Above: An expectant mother from a remote village in Bangladesh travels to the nearest Union Health and Family Welfare Center to deliver her baby. (Photos courtesy of GMB Akash/Save the Children)

Improving Equitable Access to Lifesaving Maternal Health Care in Rural Bangladesh

Posted March 23, 2017

This blog originally appeared on The Huffington Post.

In Bangladesh, there has been a remarkable shift in cultural norms from delivering babies at home to delivery at health facilities. In the last decade, facility deliveries increased rapidly from 12% to 37%.

However, use of health facilities for maternal health services continues to be inequitable among geographic regions and population groups. For example, in 2004, only 3% of the poorest women delivered at health facilities, compared to 38% of the richest women. Ten years later, in 2014, the proportion changed to 15% and 70%, respectively. Despite these gains, access to maternal health services remains poor in several of the country’s hard-to-reach rural districts and sub-districts.

USAID’s Maternal and Child Health Integrated Program in Bangladesh, known as MaMoni, has been working with the government and communities to deliver lifesaving services for mothers and families, especially in a few of the most under-served districts and sub-districts. Since 2010, MaMoni has been working in Habiganj district, which has some of the poorest maternal and newborn health outcomes. When MaMoni began work in Habiganj, only 15% of births were assisted by skilled birth attendants.

To address this, MaMoni helped Ministry of Health and Family Welfare (MOHFW) managers and health service providers in the district to prioritize the most under-served communities with the poorest access to maternal health services.

This included:

  • Reviving 30 peripheral-level health facilities, known as Union Health and Family Welfare Centers (UH&FWCs), to provide essential maternal and newborn health and family planning services, including delivery care, 24 hours a day.
  • Obtaining enthusiastic support from several local government institutions, knowns as Union Parishads, and elected community leaders.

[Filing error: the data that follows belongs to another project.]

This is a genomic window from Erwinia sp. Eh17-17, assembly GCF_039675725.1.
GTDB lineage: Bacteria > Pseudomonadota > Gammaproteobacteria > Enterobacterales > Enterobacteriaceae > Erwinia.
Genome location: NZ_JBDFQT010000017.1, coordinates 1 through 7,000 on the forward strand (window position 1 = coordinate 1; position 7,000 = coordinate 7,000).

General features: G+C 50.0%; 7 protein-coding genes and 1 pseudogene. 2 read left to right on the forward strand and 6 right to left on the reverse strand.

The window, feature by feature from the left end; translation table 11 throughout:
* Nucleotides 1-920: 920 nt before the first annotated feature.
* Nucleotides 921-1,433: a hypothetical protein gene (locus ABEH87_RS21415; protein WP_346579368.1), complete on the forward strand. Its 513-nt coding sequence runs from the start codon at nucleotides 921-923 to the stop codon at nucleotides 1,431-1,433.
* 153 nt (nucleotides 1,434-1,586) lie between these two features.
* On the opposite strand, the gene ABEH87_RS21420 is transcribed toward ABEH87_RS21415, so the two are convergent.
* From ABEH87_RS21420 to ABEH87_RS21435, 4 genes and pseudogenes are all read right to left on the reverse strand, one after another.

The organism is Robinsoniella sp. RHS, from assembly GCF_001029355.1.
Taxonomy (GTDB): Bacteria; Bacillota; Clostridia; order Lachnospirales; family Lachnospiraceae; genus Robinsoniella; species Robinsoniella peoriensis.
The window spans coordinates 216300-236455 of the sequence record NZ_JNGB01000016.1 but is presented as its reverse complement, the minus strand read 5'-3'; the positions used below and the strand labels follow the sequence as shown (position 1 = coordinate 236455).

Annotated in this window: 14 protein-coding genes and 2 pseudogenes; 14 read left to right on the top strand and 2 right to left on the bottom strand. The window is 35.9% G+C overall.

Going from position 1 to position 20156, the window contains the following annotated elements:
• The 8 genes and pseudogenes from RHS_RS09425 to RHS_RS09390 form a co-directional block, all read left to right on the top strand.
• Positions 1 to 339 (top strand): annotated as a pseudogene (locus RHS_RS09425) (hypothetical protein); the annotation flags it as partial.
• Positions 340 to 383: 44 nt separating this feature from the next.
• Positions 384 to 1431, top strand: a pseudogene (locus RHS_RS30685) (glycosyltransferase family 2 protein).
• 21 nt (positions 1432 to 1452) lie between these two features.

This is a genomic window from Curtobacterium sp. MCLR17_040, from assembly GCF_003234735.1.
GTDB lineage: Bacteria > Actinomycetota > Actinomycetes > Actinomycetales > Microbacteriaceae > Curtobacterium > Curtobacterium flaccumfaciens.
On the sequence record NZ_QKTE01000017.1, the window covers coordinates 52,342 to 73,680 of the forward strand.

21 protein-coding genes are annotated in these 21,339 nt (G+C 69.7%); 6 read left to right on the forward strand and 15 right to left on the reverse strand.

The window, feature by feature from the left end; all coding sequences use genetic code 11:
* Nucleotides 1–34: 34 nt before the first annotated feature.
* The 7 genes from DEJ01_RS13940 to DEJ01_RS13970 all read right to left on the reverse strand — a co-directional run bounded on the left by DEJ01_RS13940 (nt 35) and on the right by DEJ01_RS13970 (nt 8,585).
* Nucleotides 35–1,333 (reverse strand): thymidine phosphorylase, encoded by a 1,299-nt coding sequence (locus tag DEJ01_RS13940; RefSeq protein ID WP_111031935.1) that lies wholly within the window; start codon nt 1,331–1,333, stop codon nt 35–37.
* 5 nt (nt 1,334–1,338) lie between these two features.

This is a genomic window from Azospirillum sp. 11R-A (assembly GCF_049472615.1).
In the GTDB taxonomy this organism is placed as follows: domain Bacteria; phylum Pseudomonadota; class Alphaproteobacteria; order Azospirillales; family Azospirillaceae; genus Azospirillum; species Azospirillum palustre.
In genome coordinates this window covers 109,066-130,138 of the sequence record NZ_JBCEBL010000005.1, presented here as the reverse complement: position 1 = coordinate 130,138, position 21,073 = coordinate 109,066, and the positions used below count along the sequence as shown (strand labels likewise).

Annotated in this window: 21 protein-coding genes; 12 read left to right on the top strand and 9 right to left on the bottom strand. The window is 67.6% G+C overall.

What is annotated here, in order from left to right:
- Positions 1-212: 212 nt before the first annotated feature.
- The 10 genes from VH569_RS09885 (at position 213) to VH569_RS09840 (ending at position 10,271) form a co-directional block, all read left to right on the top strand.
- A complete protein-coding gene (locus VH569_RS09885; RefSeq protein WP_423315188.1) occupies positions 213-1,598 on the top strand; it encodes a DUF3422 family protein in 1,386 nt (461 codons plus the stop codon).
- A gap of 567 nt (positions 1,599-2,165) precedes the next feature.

• Ensuring service providers bring monthly antenatal care, postnatal care, family planning, and other outreach services to women and children.
  • Strengthening referrals to hospitals to ensure management of complicated cases.
  • Identifying educated women in some of the most remote villages – where UH&FWCs were not available – and training and supporting them to serve as community skilled birth attendants.
  • Working closely with MOHFW health workers (through a cadre of more than 8,000 community volunteers) to identify pregnant mothers and mobilize them – and the larger community – to use health care services.
  • Updating facility records and ensuring follow-up of mothers who did not access services on time.
  • Monitoring and ensuring the availability of essential supplies and medicines at health facilities.
  • Providing in-service, competency-based training and clinical supervision for health workers.
  • Establishing quality improvement measures and having service providers identify their own performance benchmarks against established standards.

As a result of these efforts, the uptake of maternal health services from both community and facility-based providers improved slowly, but steadily. The percent of women assisted by skilled birth attendants increased from 15% in 2010 to 35% in 2016. More importantly, the use of services has increased consistently among all socio-economic groups. In 2016, nearly 22% of the poorest women received assistance from skilled birth attendants, compared to 58% of the richest women.


Above: A strengthened UH&FWC in a remote area of Habiganj, which is now equipped to provide round-the-clock maternal and newborn care services.

Bangladesh aims to achieve universal health coverage by 2030, in line with the Sustainable Development Goals and Ending Preventable Child and Maternal Deaths goals. Using a decentralized approach to planning, implementation and management of maternal and newborn health programs will empower local managers and service providers to identify and address problems locally, and improve access to health services equitably — ensuring that the poorest and most in need have access to lifesaving health care.


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